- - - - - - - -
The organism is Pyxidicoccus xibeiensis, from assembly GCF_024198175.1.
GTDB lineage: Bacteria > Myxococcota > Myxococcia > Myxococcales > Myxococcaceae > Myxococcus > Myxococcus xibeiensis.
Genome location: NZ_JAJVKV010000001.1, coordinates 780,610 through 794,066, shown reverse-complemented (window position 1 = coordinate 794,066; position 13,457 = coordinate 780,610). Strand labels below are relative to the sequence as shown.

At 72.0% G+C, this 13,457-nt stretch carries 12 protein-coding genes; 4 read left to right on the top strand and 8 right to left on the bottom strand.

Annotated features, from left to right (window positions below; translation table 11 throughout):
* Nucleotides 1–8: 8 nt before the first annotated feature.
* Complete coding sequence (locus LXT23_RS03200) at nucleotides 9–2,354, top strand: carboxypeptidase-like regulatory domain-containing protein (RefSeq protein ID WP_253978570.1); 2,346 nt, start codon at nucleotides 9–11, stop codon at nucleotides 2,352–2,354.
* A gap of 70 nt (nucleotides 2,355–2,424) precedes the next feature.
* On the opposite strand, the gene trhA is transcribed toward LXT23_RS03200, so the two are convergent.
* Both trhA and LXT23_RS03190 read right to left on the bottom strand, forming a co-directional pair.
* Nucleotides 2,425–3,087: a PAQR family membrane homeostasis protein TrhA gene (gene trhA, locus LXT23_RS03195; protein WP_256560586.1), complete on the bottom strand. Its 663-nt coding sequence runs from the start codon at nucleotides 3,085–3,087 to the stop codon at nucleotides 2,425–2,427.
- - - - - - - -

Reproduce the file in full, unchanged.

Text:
The organism is Pyxidicoccus xibeiensis, from assembly GCF_024198175.1.
GTDB lineage: Bacteria > Myxococcota > Myxococcia > Myxococcales > Myxococcaceae > Myxococcus > Myxococcus xibeiensis.
Genome location: NZ_JAJVKV010000001.1, coordinates 780,610 through 794,066, shown reverse-complemented (window position 1 = coordinate 794,066; position 13,457 = coordinate 780,610). Strand labels below are relative to the sequence as shown.

At 72.0% G+C, this 13,457-nt stretch carries 12 protein-coding genes; 4 read left to right on the top strand and 8 right to left on the bottom strand.

Annotated features, from left to right (window positions below; translation table 11 throughout):
* Nucleotides 1–8: 8 nt before the first annotated feature.
* Complete coding sequence (locus LXT23_RS03200) at nucleotides 9–2,354, top strand: carboxypeptidase-like regulatory domain-containing protein (RefSeq protein ID WP_253978570.1); 2,346 nt, start codon at nucleotides 9–11, stop codon at nucleotides 2,352–2,354.
* A gap of 70 nt (nucleotides 2,355–2,424) precedes the next feature.
* On the opposite strand, the gene trhA is transcribed toward LXT23_RS03200, so the two are convergent.
* Both trhA and LXT23_RS03190 read right to left on the bottom strand, forming a co-directional pair.
* Nucleotides 2,425–3,087: a PAQR family membrane homeostasis protein TrhA gene (gene trhA, locus LXT23_RS03195; protein WP_256560586.1), complete on the bottom strand. Its 663-nt coding sequence runs from the start codon at nucleotides 3,085–3,087 to the stop codon at nucleotides 2,425–2,427.